Theodore Marcuse height - How tall is Theodore Marcuse?
Theodore Marcuse (Theodore Carroll Marcuse) was born on 2 August, 1920 in Washington, D.C., is an American character actor. At 47 years old, Theodore Marcuse height is 5 ft 10 in (180.0 cm).
Now We discover Theodore Marcuse's Biography, Age, Physical Stats, Dating/Affairs, Family and career updates. Learn How rich is He in this year and how He spends money? Also learn how He earned most of net worth at the age of 47 years old?
|Popular As||Theodore Carroll Marcuse|
|Age||47 years old|
|Born||2 August 1920|
|Date of death||November 29, 1967|
|Died Place||Hollywood, Los Angeles, CA|
We recommend you to check the complete list of Famous People born on 2 August. He is a member of famous Actor with the age 47 years old group.
Theodore Marcuse Weight & Measurements
|Body Measurements||Not Available|
|Eye Color||Not Available|
|Hair Color||Not Available|
Dating & Relationship status
He is currently single. He is not dating anyone. We don't have much information about He's past relationship and any previous engaged. According to our Database, He has no children.
Theodore Marcuse Net Worth
He net worth has been growing significantly in 2018-19. So, how much is Theodore Marcuse worth at the age of 47 years old? Theodore Marcuse’s income source is mostly from being a successful Actor. He is from D.C.. We have estimated Theodore Marcuse's net worth, money, salary, income, and assets.
|Net Worth in 2020||$1 Million - $5 Million|
|Salary in 2019||Under Review|
|Net Worth in 2019||Pending|
|Salary in 2019||Under Review|
|Source of Income||Actor|
Theodore Marcuse Social Network
|Wikipedia||Theodore Marcuse Wikipedia|
Noel Markham in "The Leeches", one of the best early episodes of The Invaders (1967).
His Zoltan Schubach in the spy spoof The Last of the Secret Agents? (1966) (almost certainly a parody of Bond super villain Ernst Stavro Blofeld) may well have inspired the Austin Powers character Dr. Evil. On occasion, Theo escaped his typecasting. He was particularly effective as the sympathetic scientist Dr.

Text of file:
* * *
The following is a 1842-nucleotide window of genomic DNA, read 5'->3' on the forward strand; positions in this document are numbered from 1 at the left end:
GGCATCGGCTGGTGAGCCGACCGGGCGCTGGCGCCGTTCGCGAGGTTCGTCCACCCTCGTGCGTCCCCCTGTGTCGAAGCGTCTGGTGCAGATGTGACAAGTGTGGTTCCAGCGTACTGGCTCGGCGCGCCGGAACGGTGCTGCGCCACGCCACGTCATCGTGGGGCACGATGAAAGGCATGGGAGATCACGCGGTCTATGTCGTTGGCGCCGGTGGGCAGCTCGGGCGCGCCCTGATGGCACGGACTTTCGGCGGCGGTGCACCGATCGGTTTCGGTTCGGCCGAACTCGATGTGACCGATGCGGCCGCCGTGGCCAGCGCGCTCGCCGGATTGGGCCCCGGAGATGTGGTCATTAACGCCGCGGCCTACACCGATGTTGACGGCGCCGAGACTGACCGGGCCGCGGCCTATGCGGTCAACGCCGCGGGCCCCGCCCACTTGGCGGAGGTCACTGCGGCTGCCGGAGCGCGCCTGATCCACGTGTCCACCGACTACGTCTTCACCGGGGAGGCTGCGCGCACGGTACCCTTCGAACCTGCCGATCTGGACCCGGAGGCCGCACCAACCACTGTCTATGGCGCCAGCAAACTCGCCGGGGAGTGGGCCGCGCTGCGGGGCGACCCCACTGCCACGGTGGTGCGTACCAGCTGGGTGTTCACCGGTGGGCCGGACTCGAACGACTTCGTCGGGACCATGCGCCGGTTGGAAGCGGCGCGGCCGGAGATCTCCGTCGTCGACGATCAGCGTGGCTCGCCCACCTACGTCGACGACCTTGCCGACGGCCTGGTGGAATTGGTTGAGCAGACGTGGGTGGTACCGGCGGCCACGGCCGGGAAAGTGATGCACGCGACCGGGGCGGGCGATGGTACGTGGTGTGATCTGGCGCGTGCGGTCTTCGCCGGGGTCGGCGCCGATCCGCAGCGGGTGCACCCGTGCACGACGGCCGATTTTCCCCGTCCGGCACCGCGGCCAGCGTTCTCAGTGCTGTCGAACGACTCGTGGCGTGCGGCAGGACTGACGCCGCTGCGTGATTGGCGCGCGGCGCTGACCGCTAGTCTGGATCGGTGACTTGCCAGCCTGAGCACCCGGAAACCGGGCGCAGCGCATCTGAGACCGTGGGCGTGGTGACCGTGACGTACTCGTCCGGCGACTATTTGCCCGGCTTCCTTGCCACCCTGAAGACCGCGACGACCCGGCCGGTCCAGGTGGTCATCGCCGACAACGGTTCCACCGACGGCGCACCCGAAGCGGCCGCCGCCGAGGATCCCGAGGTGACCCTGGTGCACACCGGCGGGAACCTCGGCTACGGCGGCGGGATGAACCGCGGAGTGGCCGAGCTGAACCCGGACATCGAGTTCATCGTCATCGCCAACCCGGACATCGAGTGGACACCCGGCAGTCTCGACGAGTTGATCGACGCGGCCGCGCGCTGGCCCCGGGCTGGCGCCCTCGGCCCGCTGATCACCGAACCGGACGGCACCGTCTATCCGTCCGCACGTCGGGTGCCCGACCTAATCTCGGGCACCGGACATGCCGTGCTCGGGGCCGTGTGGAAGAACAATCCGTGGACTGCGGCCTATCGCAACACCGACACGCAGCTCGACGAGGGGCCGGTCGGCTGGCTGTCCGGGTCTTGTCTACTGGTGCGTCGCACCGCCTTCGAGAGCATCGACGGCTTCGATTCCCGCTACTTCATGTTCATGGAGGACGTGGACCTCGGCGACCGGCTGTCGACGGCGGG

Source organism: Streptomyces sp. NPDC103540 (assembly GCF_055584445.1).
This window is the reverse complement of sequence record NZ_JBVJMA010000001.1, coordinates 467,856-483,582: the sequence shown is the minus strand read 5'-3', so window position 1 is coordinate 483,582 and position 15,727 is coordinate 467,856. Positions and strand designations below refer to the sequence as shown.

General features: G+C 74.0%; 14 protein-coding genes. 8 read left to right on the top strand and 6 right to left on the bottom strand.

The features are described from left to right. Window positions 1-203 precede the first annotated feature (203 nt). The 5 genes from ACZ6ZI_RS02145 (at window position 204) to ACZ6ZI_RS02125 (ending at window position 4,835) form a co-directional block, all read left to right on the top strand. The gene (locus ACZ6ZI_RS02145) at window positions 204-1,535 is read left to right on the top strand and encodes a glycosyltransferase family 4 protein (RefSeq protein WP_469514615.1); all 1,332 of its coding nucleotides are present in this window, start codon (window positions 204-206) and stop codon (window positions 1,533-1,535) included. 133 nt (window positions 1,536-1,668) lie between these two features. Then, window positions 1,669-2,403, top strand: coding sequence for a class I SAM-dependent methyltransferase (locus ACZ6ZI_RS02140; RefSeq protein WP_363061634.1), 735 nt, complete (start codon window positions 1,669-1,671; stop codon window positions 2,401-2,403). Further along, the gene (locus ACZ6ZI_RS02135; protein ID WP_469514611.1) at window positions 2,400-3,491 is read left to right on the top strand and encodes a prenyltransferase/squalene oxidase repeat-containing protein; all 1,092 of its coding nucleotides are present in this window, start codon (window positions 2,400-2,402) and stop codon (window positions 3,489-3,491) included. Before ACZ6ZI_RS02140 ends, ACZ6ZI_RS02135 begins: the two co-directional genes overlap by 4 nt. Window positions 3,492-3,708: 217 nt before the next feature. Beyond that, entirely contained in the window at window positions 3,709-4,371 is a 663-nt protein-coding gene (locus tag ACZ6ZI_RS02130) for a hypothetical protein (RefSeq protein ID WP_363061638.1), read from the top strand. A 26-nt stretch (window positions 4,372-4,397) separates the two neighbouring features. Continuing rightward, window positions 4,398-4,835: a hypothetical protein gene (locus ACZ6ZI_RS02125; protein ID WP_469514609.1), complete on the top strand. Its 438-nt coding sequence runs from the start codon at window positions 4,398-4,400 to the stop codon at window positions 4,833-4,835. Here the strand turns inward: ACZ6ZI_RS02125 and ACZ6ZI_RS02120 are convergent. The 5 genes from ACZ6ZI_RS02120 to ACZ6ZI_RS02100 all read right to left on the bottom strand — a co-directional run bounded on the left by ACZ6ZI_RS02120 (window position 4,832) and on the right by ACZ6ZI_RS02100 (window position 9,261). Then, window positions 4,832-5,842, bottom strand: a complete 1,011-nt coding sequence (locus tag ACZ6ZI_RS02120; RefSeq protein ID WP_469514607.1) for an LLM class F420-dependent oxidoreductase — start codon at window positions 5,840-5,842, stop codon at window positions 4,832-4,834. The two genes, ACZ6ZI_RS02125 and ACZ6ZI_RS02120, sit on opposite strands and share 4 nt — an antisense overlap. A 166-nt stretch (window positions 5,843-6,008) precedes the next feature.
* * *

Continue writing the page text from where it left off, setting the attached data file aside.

He frequently veered towards comedic interpretations of villainy, notably for Get Smart (1965) and Hogan's Heroes (1965).
At the 1959 Oregon Shakespearean Festival Theo acted in both "Twelfth Night" and in "The Life and Death of King John"'. His classical training stood him in good stead for the menacing roles he was tasked to play on screen, added to which was his somewhat sinister, bald-pated and shifty-eyed appearance. He also looked quite a bit older than his years may have suggested. Theo spent a long time serving his apprenticeship in smallish parts until he established a reputation as a skilled dialectician, ideally cast as assorted eastern Europeans, arrogant Nazi officers or crime figures of Arabic, Italian or Jewish extraction.
He then appeared in "Medea"' (1949) with Judith Anderson, again staged and produced by McClintick; and "King Richard II" (1951) with Betsy Blair and Maurice Evans.
Specialising in Shakespearean roles he made his Broadway debut in 1947 with "Antony and Cleopatra" (as Demetrius) opposite Katharine Cornell.
Lieutenant Theodore C. Marcuse was awarded the Silver Star for gallantry in action as the Communications, Radar and Sonar Officer aboard the U.S.S. Tirante (SS-240) during patrols in the East China and Yellow Seas from May 20, 1945 to July 19, 1945.
One of the memorable purveyors of screen villainy in the 60s, Theo graduated with a B. A. and M. A. in classical literature from Stanford University and was at one time artist-in-residence. The son of fur designer Theodore Meyer Marcuse (1893-1983), he served with distinction as a lieutenant aboard the U. S. submarine Tirante during World War II, earning himself a Silver Star and other citations for bravery. After the war, he trained as an actor with the company of Guthrie McClintic.